Missouri was just 8-24 last year, leading to Kim Anderson’s ouster, but has designs on making the NCAA Tournament this season.

“I think his teams embody who he is,” Barnes said. “Go back and think of him as a player and the way he played, what he wants from his players. There’s no doubt in my mind the job he’s doing at Missouri, he’ll continue to do a great job there.”

Martin doesn’t have to face the crowd at Thompson-Boling Arena just yet. Even so, Miami Heat guard Josh Richardson, who played for Martin at Tennessee, said facing the Vols will be a big deal.

“Tennessee means a lot to him,” Richardson said. “I know that, especially the relationships that we all made while we were there together. That’s definitely very important. But I think it’ll be a bigger game when he goes to Knoxville. I think the crowd will accept him, I hope he gets a nice ovation. I think he should, at least.”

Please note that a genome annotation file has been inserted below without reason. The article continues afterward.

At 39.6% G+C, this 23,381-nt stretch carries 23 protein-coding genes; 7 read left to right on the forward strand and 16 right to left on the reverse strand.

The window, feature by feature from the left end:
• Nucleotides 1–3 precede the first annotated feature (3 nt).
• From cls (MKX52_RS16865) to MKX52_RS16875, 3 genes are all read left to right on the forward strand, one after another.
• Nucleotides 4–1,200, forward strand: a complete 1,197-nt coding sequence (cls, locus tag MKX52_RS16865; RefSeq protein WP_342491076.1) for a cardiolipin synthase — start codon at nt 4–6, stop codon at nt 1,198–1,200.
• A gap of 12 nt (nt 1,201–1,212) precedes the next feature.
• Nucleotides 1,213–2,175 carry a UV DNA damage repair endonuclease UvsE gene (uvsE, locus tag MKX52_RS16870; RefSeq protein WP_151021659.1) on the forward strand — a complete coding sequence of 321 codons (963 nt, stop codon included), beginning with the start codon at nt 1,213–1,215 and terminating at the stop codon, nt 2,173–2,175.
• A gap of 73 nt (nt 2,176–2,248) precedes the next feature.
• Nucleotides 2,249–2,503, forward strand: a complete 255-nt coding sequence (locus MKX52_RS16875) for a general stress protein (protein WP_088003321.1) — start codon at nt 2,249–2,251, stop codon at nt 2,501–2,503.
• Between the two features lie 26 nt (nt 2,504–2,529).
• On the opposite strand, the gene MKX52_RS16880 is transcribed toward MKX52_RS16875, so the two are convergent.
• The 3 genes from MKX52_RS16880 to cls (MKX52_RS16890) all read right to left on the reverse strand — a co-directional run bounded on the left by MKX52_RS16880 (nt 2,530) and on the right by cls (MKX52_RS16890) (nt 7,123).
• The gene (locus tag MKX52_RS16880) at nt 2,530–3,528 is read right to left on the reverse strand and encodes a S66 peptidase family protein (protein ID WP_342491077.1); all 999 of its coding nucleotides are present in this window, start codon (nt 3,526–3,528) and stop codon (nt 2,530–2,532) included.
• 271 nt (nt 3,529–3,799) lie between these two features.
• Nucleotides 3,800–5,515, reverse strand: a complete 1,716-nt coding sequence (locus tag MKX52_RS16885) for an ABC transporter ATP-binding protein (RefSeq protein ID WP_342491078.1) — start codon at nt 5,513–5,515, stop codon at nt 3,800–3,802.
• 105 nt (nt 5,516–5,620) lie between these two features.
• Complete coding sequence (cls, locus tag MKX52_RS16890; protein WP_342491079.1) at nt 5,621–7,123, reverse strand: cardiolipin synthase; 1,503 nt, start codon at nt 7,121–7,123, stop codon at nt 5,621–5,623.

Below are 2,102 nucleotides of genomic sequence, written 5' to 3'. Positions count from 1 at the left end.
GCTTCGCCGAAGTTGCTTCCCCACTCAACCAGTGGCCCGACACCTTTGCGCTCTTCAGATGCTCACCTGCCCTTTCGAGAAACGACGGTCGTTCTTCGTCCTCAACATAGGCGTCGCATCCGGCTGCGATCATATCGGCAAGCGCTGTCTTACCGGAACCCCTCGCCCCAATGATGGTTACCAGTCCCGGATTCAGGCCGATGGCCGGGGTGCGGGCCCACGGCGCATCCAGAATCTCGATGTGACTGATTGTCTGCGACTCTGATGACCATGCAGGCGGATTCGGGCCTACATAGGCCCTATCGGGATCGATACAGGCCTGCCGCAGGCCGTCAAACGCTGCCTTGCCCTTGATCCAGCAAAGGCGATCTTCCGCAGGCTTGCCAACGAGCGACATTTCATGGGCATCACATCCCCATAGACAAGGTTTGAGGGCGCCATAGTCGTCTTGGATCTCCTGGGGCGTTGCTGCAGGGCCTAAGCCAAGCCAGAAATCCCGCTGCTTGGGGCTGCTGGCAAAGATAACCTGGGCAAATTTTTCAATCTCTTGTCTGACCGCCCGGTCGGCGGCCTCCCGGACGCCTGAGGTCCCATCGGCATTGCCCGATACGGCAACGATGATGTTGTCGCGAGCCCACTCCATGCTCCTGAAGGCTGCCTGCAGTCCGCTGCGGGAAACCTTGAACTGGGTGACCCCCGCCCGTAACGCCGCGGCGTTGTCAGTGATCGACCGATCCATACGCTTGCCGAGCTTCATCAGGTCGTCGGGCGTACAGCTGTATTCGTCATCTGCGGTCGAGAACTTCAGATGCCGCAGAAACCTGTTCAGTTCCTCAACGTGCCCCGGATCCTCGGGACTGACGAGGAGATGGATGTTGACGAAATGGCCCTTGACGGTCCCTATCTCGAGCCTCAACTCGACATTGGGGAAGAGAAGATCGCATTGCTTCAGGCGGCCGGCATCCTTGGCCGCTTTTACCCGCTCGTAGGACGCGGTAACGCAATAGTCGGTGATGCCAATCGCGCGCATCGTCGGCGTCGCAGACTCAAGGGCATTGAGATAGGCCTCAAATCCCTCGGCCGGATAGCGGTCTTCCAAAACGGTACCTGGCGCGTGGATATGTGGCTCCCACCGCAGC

A game in Knoxville will come, though not this season. When it does, Martin will just have a job to do.

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AP Sports Writers Tim Reynolds and Steve Megargee contributed to this report.

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More AP college basketball: http://collegebasketball.ap.org and http://www.twitter.com/AP_Top25

How Duke’s porous defense stacks up historically with past title winners

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For the last three years, Duke’s issues on the defensive side of the ball have been constant and pervasive.